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EFF To Unveil Open Wireless Router For Open Wireless Movement 184

Posted by samzenpus
from the router-to-the-people dept.
hypnosec writes A new movement dubbed the Open Wireless Movement is asking users to open up their private Wi-Fi networks to total strangers – a random act of kindness – with an aim of better securing networks and facilitating better use of finite broadband resources. The movement is supported by non-profit and pro-internet rights organizations like the Electronic Frontier Foundation (EFF), Mozilla, Open Rights Group, and Free Press among others. The EFF is planning to unveil one such innovation – Open Wireless Router – at the Hackers on Planet Earth (HOPE X) conference to be held next month on New York. This firmware will allow individuals to share their private Wi-Fi to total strangers to anyone without a password.
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EFF To Unveil Open Wireless Router For Open Wireless Movement

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  • by Anonymous Coward on Sunday June 22, 2014 @11:54AM (#47293601)
    I'm sure at least some ISPs stipulate in their terms of service that a subscriber cannot provide internet access to the general public without upgrading to some other (more expensive) plan. Surely we can move towards a more secure internet without strongly hinting that people should violate their contracts.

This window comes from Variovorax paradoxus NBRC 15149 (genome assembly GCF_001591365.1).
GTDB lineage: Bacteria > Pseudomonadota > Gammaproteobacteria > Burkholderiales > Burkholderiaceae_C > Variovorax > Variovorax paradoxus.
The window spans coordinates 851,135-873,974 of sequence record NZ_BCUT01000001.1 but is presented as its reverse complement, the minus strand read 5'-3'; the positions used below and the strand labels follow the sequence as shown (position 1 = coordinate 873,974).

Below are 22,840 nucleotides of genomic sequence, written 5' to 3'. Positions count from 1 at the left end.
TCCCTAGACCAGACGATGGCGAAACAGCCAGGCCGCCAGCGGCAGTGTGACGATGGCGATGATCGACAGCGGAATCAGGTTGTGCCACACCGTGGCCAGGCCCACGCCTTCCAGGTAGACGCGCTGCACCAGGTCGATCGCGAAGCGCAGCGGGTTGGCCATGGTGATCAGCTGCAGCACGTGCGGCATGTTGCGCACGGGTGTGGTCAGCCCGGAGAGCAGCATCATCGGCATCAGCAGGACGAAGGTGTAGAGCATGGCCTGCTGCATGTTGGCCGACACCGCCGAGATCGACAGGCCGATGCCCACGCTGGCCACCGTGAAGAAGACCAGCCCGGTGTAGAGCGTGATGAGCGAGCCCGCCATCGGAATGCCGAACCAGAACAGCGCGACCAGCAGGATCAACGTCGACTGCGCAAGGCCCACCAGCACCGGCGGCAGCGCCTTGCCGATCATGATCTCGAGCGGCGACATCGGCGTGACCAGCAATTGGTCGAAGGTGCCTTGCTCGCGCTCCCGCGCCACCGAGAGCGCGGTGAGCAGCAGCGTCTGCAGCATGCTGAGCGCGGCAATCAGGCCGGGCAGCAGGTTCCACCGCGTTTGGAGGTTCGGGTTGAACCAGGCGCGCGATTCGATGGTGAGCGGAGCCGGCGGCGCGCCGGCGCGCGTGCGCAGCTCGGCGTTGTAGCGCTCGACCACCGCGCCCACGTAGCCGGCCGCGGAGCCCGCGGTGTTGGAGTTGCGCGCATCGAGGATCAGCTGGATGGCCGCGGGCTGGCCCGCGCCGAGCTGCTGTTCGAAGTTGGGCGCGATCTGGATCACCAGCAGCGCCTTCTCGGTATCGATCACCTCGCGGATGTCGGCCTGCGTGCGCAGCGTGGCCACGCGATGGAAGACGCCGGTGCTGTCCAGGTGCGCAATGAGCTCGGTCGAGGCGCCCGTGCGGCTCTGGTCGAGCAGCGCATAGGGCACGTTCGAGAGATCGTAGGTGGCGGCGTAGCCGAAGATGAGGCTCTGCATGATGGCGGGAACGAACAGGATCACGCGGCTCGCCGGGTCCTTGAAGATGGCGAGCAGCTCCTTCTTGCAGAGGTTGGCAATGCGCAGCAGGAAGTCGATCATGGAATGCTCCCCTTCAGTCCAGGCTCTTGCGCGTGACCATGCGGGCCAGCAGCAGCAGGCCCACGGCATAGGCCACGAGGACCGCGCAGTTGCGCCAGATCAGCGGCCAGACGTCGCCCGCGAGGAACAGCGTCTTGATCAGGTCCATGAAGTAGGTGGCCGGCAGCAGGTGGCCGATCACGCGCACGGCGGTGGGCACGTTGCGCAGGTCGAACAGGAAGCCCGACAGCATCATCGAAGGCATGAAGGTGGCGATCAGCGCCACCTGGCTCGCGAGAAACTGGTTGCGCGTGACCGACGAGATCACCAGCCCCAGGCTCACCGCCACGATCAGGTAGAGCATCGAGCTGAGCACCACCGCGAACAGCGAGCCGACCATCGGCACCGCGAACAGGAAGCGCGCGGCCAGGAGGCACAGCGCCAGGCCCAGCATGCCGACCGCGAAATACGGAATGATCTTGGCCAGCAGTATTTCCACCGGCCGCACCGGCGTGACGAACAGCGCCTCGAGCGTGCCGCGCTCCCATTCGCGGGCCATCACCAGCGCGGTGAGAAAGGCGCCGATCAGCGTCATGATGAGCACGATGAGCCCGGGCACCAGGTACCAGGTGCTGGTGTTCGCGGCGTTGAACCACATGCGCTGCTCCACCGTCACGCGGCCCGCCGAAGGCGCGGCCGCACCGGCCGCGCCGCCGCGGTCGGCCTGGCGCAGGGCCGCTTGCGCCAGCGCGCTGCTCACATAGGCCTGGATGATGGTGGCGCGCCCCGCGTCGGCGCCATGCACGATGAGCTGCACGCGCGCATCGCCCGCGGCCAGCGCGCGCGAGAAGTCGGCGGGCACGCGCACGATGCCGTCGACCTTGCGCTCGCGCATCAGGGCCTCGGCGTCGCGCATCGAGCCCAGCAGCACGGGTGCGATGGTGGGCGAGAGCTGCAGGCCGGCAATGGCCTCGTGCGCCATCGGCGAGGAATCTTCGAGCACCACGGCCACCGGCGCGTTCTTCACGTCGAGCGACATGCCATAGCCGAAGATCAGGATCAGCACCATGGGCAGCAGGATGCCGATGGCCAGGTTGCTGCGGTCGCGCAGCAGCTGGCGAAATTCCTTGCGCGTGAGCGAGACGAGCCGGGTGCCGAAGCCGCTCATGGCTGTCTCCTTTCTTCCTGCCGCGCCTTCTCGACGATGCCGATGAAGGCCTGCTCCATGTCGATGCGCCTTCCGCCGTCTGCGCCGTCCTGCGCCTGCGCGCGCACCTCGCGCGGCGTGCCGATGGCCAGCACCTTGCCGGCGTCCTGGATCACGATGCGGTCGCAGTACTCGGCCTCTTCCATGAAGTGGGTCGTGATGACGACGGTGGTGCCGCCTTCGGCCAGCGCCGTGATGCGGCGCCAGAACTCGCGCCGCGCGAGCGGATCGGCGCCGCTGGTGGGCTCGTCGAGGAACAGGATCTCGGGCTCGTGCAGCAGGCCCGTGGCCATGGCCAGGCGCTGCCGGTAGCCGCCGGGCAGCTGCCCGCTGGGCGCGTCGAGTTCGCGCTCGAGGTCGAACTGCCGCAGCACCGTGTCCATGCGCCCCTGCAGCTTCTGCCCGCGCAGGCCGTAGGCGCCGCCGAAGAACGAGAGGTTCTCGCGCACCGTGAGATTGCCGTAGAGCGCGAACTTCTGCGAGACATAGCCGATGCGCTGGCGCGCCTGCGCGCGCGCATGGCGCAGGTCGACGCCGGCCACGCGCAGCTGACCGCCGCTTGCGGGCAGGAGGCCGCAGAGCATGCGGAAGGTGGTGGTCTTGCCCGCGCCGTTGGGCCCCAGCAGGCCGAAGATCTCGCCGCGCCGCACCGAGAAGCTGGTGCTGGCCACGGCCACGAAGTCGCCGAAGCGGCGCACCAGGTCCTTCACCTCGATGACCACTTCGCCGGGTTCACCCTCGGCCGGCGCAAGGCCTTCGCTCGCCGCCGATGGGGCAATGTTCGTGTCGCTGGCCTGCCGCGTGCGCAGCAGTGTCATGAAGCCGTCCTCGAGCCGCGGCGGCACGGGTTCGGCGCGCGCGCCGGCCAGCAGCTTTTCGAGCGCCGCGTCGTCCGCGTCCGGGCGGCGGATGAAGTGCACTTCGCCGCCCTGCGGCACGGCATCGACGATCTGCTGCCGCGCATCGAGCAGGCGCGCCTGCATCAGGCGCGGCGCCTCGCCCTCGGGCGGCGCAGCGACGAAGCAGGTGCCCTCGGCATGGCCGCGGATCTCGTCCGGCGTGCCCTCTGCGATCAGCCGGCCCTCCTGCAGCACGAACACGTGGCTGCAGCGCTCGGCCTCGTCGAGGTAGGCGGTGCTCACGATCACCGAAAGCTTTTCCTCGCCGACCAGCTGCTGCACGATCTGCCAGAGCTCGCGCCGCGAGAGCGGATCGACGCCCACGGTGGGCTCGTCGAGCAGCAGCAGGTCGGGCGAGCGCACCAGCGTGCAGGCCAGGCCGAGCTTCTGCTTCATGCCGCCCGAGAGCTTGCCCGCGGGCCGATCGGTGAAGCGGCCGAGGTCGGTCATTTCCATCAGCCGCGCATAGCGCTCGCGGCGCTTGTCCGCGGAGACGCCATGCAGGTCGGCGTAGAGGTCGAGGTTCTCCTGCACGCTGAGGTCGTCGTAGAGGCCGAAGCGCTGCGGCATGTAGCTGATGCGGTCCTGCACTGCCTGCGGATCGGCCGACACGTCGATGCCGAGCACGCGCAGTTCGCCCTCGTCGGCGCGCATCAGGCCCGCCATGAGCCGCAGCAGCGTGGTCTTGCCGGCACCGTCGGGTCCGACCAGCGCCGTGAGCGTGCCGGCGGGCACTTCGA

• by CaptainOfSpray (1229754) on Sunday June 22, 2014 @12:02PM (#47293633)
    In UK. If you have your broadband from BT, you can use wifi from any router that is advertising FON service. You need to logon with your BT account credentials, but it's otherwise free to use. If you are out and about, and you need wifi, just drive into a residential area. There will one or more FON routers on almost any street.
  • by monkey999 (3597657) on Sunday June 22, 2014 @01:04PM (#47293913) Journal
    All the people saying "don't open your router because then the gov't will hold you responsible for things other people use it for" are missing the point. This is exactly why this is a freedom of speech issue and why the EFF is involved in the first place.
    The gov't would like every act online to be traceable to an individual who can then be held responsible for it.
    Freedom of speech means freedom from punishment because of your speech. The Soviets used to have a joke "everybody in Russia is free to say what they like - they're just not free to stay out of prison afterwards."
    The only way to guarantee FoS is anonymity. The gov't can't punish you if they can't find you. Which is why dictatorships [yahoo.com] hate [independent.co.uk] online anonymity.
    Even if it was true that you could be held responsible for things others do using your router, you'd still have a duty [squte.com] to let them do it.